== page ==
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Cassandra Jackson. Violence, Visual Culture, and the Black Male Body.

Cassandra Jackson. Violence, Visual Culture, and the Black Male Body. New York: Routledge, 2010. 138 pp. $125.00.

If you had an uneasy feeling in 2003 when you first encountered the CD cover for 50 Cent's Get Rich or Die Tryin' album--the sneaking suspicion that you should be making intricate connections between the rap artist's oiled musculature, depicted as if through a bullet hole of shattered glass, and nineteenth-century images of whip-scarred slaves--then Cassandra Jackson's Violence, Visual Culture, and the Black Male Body is for you. In the tradition of some of the most influential and often taught works by cultural critics like Patricia Hill Collins and bell hooks, Jackson asks and answers difficult questions about the politics of looking, the dangers of seeing (and not seeing), and the ways in which we can only understand contemporary visual culture depicting black male bodies through informed readings of nineteenth-century historical and social contexts. Her book brings out the best of interdisciplinary scholarship, drawing on visual culture, trauma studies, cultural studies, disability studies, narrative theory, and work on gender and black masculinity.

Jackson begins with what is arguably the quintessential photographic image from the nineteenth century: The Scourged Back (1863). The image is of a black man, unclothed from the waist up, whose back appears to be almost completely covered with thick scars that the word keloid barely begins to describe. Yet Jackson notes that this image is not in keeping with other photography of the period depicting wounded bodies, such as Civil War medical photography. Unlike the clinical, brusque quality of medical photographs, Jackson deftly explains The Scourged Back as a carefully crafted image operating at the nexus of sentimentality and realism. In the same way that Harriet Beecher Stowe's Uncle Tom's Cabin became an archetypal abolitionist text causing readers to weep for (and with) enslaved characters like Uncle Tom, who experienced horrible physical and mental atrocities, so did The Scourged Back become an iconic image that allowed white viewers to imagine, lament, and ultimately, Jackson reminds us, appropriate the pain experienced by the man in the photograph (12). Both works appealed to whites' humanity by making slavery relatable, but Jackson is right to point out that there are issues seemingly inherent in the medium of photography that sentimental fiction does not present. Often assumed to be an accurate, objective "picture" of life, photography brings the subject's past agony into the present of the viewer's optical experience (15). Building from work by Elizabeth Maddock Dillon and Karen Sanchez-Eppler, Jackson uses the phrase "sentimental aesthetic" to explain the contradictory operations of The Scourged Back: even as encountering the black subject invites an empathetic, almost physical response, the white viewer is simultaneously reassured that s/he is neither enslaved nor brutalized like the subject (16). Accordingly, the very point of human connection is also the point of great social distance. This paradox is one of Jackson's strongest insights; indeed, she argues that the sense of sympathetic identification in the midst of difference is heightened by the composition of The Scourged Back, suggesting that the visual codes of race invoked through the positioning of the slave in the image would not have been lost on the nineteenth-century viewer. Although his skin is dark, Jackson argues that the slave's profile subtly reminds the viewer of an ideal--that is, white--human type, referencing the Apollo figure at the top of J. C. Nott and George R. Gliddon's terrifying taxonomy, Types of Mankind (1854). In Jackson's words, "the sitter's resemblance to common standards of beauty invested with notions of high culture would have signified intelligence and nobility, while his mutilated back would have been equally indicative of his status as a slave" (20).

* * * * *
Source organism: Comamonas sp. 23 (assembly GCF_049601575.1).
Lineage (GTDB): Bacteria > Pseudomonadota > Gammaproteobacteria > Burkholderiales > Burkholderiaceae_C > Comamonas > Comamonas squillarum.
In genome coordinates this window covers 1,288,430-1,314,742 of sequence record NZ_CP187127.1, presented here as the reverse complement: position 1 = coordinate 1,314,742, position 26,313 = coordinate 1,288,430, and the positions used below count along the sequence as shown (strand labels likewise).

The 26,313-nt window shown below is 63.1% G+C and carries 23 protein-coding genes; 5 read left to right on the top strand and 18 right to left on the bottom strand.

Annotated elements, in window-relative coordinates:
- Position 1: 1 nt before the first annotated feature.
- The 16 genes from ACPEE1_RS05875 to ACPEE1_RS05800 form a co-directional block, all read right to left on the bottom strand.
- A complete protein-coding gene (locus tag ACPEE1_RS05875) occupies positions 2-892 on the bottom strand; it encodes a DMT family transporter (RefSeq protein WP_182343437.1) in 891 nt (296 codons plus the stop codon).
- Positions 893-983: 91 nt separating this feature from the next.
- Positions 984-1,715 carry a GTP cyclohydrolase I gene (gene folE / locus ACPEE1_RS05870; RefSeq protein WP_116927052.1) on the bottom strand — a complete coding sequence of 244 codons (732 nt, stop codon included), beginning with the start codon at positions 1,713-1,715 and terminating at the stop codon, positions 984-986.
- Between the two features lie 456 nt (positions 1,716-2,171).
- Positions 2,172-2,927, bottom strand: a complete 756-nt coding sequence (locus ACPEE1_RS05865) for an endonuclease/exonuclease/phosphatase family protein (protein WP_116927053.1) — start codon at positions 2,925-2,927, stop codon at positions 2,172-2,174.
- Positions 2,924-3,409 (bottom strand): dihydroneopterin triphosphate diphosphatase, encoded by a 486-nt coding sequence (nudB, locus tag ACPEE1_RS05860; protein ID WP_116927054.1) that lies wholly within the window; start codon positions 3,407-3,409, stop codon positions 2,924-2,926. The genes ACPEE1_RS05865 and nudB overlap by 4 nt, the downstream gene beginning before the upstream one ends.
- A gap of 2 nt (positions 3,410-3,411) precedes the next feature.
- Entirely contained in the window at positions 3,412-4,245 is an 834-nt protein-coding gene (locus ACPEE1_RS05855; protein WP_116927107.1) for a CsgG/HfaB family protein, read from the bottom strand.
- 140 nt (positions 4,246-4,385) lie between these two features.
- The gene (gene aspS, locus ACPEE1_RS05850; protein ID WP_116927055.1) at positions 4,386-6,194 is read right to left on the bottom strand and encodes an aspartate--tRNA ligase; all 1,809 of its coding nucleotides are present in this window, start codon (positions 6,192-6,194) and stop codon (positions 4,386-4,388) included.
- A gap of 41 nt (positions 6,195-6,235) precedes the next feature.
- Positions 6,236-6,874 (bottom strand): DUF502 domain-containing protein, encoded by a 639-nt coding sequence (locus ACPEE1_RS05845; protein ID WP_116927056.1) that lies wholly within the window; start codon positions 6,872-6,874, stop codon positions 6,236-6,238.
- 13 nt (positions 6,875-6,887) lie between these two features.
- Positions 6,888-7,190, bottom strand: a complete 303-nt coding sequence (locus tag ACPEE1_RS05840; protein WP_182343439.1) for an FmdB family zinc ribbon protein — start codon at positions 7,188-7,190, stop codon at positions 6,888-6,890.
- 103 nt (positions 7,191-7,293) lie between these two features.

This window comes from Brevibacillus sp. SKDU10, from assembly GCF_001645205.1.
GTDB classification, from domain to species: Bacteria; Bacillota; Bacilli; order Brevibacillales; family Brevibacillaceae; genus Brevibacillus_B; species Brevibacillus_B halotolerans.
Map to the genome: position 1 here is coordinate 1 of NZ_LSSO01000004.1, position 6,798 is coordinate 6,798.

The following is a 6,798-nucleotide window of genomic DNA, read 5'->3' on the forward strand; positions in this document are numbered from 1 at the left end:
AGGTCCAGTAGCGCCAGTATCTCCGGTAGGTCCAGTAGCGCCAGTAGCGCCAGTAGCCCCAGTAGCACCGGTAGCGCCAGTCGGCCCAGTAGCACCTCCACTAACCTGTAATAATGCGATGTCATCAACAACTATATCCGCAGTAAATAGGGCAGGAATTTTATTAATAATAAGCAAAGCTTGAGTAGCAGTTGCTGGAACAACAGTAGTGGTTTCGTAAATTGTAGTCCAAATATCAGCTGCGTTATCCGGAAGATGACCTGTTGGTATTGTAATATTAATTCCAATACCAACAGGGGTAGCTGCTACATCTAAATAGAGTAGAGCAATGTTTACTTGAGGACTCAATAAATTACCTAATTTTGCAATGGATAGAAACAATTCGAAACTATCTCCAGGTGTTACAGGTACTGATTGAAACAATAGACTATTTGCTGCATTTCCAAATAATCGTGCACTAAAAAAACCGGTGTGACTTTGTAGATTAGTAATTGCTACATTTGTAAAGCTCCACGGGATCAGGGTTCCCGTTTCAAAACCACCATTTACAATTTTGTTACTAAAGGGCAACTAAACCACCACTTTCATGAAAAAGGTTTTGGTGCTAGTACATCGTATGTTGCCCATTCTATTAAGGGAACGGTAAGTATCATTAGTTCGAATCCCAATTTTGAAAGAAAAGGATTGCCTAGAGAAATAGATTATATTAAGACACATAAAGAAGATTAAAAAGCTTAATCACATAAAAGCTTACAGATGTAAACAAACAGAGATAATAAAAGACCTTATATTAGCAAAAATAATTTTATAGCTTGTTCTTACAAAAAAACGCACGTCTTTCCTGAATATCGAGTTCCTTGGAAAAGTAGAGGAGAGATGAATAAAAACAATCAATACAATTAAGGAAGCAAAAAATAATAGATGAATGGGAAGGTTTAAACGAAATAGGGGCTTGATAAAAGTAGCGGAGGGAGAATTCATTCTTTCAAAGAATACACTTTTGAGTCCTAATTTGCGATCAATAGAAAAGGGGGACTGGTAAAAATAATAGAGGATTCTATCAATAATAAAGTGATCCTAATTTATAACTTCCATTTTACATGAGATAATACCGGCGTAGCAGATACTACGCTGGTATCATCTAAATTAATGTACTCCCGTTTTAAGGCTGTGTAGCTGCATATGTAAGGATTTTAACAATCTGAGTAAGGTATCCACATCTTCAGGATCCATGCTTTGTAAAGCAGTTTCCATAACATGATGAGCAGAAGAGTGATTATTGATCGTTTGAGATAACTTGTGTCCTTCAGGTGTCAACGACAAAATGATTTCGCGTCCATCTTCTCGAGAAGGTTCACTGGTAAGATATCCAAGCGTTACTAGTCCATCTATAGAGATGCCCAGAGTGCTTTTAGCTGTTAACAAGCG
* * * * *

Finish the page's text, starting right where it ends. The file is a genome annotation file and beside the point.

Jackson concludes her first chapter with two major points that are foundational to the entire book: first, that reading the wounded body may be dangerous because we always run the risk of becoming participants in the original act(s) of wounding, both in our positioning vis-a-vis the victim depicted and because we may minimize, devalue, or too easily appropriate the painful experience of that victim; and second, that the reproduction, sale, and distribution of images of black men (what Jackson calls "a new sort of auction block," 21) may prove to have unnerving ramifications in terms of the relationship between consumption and desire. Specifically, Jackson invokes the truism of the relationship where the viewer has power over the viewed, a characteristic of the male gaze that she recognizes as a hallmark of feminist criticism. Yet, in Jackson's view, this relationship is dynamic rather than static, in part because of the nature of wounding. As she explains in chapter two regarding contemporary artist Carrie Mae Weems, "the meaning of the wound is not fixed, and... images of bodily difference can both sustain and disrupt the conquering gaze at once" (34). Whether through artistic recasting of historical photographs (as Weems does) or through depictions of pain and its wounds in hip hop culture or advertising, Jackson's analysis suggests that the wounded black body bears visible marks, reminding the viewer that this body has already been penetrated, which seems to invite the penetration of the gaze as if following the same wound track as the initial whip or bullet. Yet artists who produce and recast these images also push viewers to move beyond the simplistic desire to view--and thereby master or eroticize--suffering and scarred black male bodies.